Big arty impact

Francesca MannGeraldton Guardian
The team preps a woodcut before the two tonne barrel roller moves in.
Camera IconThe team preps a woodcut before the two tonne barrel roller moves in. Credit: Francesca Mann

Local artists gathered at the Multi-User Facility on the Geraldton foreshore last week for Hard Pressed, a unique and crazy way to print big artworks.

Nine artists carved intricate designs into giant pieces of wood, which were then covered in black ink before a double drum roller drove over them, transferring the ink to a sheet of paper.

Local artist Liz Robinson first stumbled across the idea while surfing the internet.

“There are festivals dedicated to this kind of printing around the world,” she said. “I Googled and YouTubed it and did some practice runs first.”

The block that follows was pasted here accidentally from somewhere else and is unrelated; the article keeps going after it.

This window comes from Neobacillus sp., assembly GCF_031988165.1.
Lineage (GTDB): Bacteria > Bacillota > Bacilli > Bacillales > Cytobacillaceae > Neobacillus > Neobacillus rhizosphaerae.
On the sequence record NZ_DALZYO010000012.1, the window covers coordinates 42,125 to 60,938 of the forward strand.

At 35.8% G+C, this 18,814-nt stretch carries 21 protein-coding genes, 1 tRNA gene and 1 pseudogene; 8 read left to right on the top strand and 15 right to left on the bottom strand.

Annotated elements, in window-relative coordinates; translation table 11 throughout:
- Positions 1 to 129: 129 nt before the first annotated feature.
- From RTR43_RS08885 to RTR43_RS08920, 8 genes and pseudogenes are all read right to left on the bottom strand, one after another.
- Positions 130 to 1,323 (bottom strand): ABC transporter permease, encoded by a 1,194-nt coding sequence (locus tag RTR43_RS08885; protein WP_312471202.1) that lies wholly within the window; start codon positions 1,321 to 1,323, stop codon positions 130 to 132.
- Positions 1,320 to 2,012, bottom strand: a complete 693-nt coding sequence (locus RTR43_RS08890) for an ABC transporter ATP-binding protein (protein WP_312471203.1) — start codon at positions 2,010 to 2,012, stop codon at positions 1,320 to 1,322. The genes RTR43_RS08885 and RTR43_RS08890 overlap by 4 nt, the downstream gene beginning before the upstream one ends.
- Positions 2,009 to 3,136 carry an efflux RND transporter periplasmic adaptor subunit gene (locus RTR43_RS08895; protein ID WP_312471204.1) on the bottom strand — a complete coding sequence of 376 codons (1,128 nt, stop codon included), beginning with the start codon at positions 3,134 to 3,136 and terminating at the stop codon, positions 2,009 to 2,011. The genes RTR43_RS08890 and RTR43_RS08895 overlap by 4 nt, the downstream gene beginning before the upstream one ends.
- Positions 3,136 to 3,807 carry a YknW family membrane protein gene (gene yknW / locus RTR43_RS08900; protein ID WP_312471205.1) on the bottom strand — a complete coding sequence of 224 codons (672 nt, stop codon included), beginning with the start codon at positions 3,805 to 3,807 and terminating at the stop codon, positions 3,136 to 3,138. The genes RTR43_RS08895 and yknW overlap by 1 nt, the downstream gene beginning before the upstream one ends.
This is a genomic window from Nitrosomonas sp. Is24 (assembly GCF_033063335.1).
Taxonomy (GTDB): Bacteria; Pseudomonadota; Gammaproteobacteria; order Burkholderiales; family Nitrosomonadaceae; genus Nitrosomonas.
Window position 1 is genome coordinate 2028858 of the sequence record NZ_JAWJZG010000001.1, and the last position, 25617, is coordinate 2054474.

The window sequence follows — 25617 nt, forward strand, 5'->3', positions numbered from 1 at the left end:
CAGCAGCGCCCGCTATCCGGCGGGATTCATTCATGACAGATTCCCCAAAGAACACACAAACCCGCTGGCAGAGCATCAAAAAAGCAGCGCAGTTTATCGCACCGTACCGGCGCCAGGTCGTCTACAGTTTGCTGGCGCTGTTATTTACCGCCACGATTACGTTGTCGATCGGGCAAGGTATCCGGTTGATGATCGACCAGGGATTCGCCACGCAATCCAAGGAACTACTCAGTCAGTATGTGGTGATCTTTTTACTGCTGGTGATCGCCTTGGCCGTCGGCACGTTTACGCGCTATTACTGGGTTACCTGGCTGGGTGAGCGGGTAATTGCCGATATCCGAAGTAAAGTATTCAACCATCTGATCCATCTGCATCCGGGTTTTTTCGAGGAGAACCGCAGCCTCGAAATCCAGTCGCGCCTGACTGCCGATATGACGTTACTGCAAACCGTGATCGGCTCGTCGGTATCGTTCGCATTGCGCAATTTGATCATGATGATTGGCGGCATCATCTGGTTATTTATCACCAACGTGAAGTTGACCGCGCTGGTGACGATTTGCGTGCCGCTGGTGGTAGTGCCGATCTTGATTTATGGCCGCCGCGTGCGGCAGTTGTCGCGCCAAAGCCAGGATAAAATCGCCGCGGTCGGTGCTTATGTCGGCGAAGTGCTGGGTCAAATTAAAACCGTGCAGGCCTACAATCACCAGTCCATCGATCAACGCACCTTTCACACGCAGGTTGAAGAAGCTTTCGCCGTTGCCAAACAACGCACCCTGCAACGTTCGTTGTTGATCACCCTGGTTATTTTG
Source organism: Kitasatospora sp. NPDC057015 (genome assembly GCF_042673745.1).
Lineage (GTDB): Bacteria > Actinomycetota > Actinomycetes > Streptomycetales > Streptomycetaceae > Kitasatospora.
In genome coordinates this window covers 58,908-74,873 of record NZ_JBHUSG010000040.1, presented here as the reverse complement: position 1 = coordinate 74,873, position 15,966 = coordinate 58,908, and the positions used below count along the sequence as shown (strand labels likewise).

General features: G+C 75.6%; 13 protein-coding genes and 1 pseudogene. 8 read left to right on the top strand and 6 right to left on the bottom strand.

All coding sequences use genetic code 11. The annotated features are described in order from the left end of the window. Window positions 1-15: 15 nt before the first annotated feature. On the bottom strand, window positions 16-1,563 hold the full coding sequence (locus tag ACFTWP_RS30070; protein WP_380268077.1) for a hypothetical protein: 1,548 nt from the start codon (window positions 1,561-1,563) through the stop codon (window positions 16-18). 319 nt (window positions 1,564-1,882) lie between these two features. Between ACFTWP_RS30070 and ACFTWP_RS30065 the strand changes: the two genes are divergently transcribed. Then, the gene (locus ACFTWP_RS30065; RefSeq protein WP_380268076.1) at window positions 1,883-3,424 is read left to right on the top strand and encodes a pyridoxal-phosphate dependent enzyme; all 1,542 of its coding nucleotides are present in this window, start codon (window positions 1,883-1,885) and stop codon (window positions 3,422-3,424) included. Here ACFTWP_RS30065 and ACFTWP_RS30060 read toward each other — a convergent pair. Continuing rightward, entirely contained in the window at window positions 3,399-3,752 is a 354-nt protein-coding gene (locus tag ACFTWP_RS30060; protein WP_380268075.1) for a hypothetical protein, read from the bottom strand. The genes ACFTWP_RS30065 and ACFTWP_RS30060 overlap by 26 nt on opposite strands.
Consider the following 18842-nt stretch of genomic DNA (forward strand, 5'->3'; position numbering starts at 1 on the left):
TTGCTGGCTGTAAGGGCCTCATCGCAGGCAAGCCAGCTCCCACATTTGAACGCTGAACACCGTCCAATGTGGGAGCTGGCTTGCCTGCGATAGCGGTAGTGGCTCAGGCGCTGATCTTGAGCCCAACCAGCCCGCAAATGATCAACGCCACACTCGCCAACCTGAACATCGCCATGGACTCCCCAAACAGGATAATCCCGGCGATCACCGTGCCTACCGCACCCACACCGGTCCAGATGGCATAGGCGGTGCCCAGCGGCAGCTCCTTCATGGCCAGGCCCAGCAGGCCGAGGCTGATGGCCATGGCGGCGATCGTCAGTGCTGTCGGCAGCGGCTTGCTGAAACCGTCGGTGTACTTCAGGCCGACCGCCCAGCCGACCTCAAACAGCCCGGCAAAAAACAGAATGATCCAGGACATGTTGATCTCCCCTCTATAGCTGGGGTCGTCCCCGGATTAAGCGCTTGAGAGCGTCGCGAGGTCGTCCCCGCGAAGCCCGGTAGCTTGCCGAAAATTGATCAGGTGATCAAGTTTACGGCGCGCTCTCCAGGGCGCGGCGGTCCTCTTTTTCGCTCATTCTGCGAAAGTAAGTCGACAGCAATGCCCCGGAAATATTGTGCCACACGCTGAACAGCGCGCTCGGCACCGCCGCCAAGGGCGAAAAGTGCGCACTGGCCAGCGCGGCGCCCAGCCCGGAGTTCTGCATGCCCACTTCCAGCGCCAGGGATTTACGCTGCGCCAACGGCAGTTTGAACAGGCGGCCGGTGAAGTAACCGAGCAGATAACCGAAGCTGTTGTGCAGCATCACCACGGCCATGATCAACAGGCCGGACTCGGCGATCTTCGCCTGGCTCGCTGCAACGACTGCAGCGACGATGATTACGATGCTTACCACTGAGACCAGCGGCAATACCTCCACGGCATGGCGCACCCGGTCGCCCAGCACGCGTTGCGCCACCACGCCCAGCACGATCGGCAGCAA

After receiving funding from Festivals on the Foreshore, Ms Robinson decided to turn her idea into a community event, calling it Hard Pressed.

“It’s an idea I wanted to do for my own practice,” she said. “With the funding I turned it into a community project and ran with it.”

Ms Robinson’s brother Geoffrey Myer drove the two-tonne roller and each artist had the chance to watch their artwork “print” in a unique way.

The prints will be exhibited at the Arts and Cultural Development Council’s gallery from October 21, before heading south to Fremantle for a showing.

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